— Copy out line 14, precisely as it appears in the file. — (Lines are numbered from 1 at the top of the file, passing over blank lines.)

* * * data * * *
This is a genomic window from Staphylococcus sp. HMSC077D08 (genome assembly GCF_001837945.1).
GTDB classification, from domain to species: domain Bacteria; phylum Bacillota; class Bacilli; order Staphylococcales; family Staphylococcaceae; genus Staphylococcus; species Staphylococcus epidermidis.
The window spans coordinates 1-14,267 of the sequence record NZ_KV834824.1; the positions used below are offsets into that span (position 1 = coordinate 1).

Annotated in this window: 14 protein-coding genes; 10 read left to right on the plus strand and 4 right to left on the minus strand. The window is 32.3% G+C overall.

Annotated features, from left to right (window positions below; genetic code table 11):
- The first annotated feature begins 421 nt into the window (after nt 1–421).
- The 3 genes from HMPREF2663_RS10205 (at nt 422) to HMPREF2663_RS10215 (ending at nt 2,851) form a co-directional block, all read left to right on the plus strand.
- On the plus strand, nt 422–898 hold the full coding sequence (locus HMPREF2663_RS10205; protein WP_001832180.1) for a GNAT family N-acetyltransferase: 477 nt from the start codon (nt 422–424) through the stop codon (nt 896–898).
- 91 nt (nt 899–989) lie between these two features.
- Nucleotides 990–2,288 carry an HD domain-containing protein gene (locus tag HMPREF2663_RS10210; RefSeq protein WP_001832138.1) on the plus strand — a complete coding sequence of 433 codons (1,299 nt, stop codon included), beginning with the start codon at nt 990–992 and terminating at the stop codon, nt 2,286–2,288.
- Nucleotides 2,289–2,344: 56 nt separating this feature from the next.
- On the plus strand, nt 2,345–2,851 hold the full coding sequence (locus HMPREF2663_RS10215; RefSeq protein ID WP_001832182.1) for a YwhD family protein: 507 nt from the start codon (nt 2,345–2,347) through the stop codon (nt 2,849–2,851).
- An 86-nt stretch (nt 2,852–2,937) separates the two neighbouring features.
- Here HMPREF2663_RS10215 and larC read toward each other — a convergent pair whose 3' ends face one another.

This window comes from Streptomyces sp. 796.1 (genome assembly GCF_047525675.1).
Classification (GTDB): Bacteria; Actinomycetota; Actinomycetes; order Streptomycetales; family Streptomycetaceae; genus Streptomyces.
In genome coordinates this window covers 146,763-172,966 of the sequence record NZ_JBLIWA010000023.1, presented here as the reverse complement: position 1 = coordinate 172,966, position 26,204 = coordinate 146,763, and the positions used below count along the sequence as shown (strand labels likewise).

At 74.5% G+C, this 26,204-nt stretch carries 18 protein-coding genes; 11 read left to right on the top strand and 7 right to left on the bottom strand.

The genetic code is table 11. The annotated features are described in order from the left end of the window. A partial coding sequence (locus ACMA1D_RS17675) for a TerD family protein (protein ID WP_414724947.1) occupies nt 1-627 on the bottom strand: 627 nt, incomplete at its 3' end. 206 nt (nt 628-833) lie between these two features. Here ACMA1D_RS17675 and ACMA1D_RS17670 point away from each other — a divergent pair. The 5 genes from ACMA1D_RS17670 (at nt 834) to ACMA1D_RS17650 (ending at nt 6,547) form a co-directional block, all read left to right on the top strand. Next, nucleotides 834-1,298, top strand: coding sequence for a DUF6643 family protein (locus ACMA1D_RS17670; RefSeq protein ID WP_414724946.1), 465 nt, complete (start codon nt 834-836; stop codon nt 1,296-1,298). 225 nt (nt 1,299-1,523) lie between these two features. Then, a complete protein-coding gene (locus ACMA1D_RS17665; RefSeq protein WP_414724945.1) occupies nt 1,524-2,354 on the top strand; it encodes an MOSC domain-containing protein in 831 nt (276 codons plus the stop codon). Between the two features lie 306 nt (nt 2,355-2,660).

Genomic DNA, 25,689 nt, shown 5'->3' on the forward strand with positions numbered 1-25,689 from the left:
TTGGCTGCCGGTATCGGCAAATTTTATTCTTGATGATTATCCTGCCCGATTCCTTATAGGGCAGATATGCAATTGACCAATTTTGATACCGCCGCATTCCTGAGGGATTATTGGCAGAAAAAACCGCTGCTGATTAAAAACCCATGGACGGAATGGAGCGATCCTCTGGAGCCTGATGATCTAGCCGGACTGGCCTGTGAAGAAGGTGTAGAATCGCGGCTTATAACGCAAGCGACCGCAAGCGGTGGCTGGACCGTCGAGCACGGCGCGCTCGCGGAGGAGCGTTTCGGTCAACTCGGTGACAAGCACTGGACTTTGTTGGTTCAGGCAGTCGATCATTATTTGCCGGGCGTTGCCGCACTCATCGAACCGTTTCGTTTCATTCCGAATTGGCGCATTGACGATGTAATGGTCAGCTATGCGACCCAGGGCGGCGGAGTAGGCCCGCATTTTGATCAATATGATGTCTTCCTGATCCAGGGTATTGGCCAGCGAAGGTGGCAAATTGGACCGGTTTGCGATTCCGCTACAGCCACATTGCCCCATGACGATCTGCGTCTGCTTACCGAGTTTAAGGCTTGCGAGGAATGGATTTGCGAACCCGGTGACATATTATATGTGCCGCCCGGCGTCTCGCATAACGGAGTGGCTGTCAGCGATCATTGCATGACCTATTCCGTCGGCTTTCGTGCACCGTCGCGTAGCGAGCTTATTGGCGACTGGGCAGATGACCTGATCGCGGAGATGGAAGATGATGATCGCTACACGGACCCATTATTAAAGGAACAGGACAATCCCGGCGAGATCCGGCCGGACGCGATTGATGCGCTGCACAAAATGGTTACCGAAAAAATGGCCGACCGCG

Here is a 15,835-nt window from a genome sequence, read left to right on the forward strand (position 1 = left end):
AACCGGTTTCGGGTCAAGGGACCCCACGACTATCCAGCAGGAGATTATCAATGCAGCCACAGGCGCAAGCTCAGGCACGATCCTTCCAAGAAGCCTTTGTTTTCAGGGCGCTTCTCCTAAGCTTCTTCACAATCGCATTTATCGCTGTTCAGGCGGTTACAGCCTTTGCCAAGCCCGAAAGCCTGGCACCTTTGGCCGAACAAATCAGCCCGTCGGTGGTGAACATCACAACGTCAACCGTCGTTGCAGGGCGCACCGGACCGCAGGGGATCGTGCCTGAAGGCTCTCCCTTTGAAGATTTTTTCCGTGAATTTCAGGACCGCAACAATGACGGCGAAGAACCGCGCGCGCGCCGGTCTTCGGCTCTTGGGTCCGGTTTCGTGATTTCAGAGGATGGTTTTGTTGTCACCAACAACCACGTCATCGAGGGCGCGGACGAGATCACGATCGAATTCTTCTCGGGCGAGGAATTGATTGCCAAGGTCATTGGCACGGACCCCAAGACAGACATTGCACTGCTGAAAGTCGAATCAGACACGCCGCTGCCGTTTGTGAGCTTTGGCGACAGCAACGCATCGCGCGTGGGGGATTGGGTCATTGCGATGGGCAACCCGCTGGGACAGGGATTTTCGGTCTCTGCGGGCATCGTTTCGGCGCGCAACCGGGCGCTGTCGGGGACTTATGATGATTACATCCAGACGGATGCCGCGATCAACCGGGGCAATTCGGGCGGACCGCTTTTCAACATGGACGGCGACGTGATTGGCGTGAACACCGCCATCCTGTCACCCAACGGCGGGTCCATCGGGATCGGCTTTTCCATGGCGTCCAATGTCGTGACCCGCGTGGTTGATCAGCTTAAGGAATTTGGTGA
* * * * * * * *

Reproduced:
- Here HMPREF2663_RS10215 and larC read toward each other — a convergent pair whose 3' ends face one another.